Lepidopterist and author Dr Virinder K Walia of Panjab University said this claim of “two new butterflies found in Chandigarh” must be qualified. “These two species are not found in Chandigarh. They may have wandered into Chandigarh from the Shivaliks or Himachal Pradesh as vagrants or migrants. If these two butterflies reside in Chandigarh, then claimants must identify the host plants where these butterflies breed. Only then can we say Chandigarh falls in these species’ range of distribution,” said Dr Walia.
Commenting on the two specimens, Bhimtal-based expert Peter Smetacek told this writer: “This is the West Himalayan sub-species of the Spangle. It rarely ventures below 600m, since its larval host plant, Timur Zanthoxylum Armatum, grows at higher elevations.”
Earlier, Kanwar had made a similar “first-record” public claim: of a Tawny coster in the Chandigarh area on November 26, 2014. However, Dr Walia contradicted that by furnishing his photo record of the Tawny coster from the Fitness Trail Garden, Sector 10, Chandigarh, from May 29, 2012.
THE KEY QUESTION
The key to understanding the dynamics of the theft of two Indian great horned or Eagle owls (Bubo bubo bengalensis) from Chhatbir zoo on September 12 lies in the fact of the thieves changing the lock after exiting the cage. The probe has zeroed onto the main gatekeeper who retained the keys of cages at night and the aviary’s chowkidar, besides a few other staffers. Assistant sub-inspector Tilak Raj of the Zirakpur police station, who is the investigating officer, has requisitioned mobile phone call records to hem in the culprits. The probe is being supervised by SAS Nagar’s superintendent of police (detective), and the senior superintendent of police is in consultation with zoo director Manish Kumar. Evidence and interrogations indicate the theft was not a classic “break-in”.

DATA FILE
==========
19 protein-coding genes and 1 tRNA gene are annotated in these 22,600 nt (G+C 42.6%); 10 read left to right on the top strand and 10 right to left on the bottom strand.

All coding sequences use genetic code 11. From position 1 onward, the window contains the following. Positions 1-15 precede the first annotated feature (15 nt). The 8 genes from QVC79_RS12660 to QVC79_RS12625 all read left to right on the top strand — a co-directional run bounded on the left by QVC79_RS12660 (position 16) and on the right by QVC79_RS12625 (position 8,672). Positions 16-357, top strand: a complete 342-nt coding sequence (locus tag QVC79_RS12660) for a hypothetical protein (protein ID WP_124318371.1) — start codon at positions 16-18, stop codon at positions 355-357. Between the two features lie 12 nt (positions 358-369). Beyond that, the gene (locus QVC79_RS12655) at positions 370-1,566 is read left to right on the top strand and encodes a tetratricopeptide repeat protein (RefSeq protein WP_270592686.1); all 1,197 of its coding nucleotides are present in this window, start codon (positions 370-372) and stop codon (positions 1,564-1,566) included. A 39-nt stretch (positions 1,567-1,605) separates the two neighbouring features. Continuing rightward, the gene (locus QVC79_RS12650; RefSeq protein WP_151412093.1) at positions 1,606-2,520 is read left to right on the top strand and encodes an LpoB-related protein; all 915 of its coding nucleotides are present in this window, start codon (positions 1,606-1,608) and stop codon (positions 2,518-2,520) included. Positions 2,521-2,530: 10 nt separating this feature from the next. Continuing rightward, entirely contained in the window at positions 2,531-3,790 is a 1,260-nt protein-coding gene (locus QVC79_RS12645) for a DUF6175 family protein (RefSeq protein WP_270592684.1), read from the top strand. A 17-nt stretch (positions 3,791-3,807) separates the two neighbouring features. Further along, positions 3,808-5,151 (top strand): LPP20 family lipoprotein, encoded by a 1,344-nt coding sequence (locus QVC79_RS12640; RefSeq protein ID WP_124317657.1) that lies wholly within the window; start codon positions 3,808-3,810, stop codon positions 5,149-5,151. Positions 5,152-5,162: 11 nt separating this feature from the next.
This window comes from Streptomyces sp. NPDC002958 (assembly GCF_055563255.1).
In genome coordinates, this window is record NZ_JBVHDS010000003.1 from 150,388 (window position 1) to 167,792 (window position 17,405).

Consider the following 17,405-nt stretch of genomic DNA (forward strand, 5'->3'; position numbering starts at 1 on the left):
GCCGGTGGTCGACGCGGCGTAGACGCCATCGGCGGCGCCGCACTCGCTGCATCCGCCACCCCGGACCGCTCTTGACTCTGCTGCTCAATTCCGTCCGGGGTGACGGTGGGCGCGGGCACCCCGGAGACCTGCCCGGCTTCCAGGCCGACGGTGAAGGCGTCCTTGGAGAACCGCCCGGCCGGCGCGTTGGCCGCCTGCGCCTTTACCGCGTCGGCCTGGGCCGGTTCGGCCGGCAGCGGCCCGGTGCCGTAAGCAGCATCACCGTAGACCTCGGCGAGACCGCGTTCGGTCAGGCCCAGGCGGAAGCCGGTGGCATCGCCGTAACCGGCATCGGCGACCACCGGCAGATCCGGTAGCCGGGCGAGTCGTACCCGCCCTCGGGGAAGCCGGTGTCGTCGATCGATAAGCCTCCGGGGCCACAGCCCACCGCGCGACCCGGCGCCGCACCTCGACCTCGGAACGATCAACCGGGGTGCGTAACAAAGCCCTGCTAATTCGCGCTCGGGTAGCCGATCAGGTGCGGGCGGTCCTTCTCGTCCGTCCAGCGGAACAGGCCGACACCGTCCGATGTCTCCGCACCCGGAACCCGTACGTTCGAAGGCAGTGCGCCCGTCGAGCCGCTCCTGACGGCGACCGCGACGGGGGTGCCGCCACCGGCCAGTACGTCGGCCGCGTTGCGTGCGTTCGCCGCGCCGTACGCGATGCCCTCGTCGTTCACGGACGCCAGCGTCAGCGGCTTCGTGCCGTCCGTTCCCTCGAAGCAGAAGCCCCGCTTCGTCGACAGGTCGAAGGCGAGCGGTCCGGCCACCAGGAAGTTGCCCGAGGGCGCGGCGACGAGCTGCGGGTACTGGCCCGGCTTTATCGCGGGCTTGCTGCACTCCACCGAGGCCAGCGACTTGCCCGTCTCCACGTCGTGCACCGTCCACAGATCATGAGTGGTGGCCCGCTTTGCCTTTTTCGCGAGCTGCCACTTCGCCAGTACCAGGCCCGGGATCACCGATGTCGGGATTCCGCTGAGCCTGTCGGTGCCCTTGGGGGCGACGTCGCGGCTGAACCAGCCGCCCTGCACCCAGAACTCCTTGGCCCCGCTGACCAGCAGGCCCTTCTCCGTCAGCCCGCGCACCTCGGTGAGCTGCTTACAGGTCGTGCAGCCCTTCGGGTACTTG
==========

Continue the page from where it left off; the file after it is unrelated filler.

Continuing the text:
Raj’s probe points to two or more “expert” thieves (not zoo staff) entering the cage smoothly to grab these large owls, which are active at night and difficult to handle.
“These thieves may have entered the zoo premises during the day, gone into hiding when it closed and proceeded to the owl cage at a given time. The original key came to them from an insider as there is no evidence of the original lock being broken or noises made to that effect. They changed the cage lock after the theft and took the original lock away. This was done apparently to delay discovery of missing owls. But the deeper motive was to mislead on how they had managed to open the original lock. The administration’s negligence is that duplicate or triplicate keys of all locks were retained by the ground staff/zookeepers. The theft took place between 8-10 pm when the chowkidar was on another beat and it was also his dinner time,” said Raj.
Kumar says one employee is under grave suspicion as he was the prime suspect in the theft of Red sand boas in 2013. Since 2011, five zoo owls have been stolen. Owls are in demand for Laxmi pooja and tantrik rituals.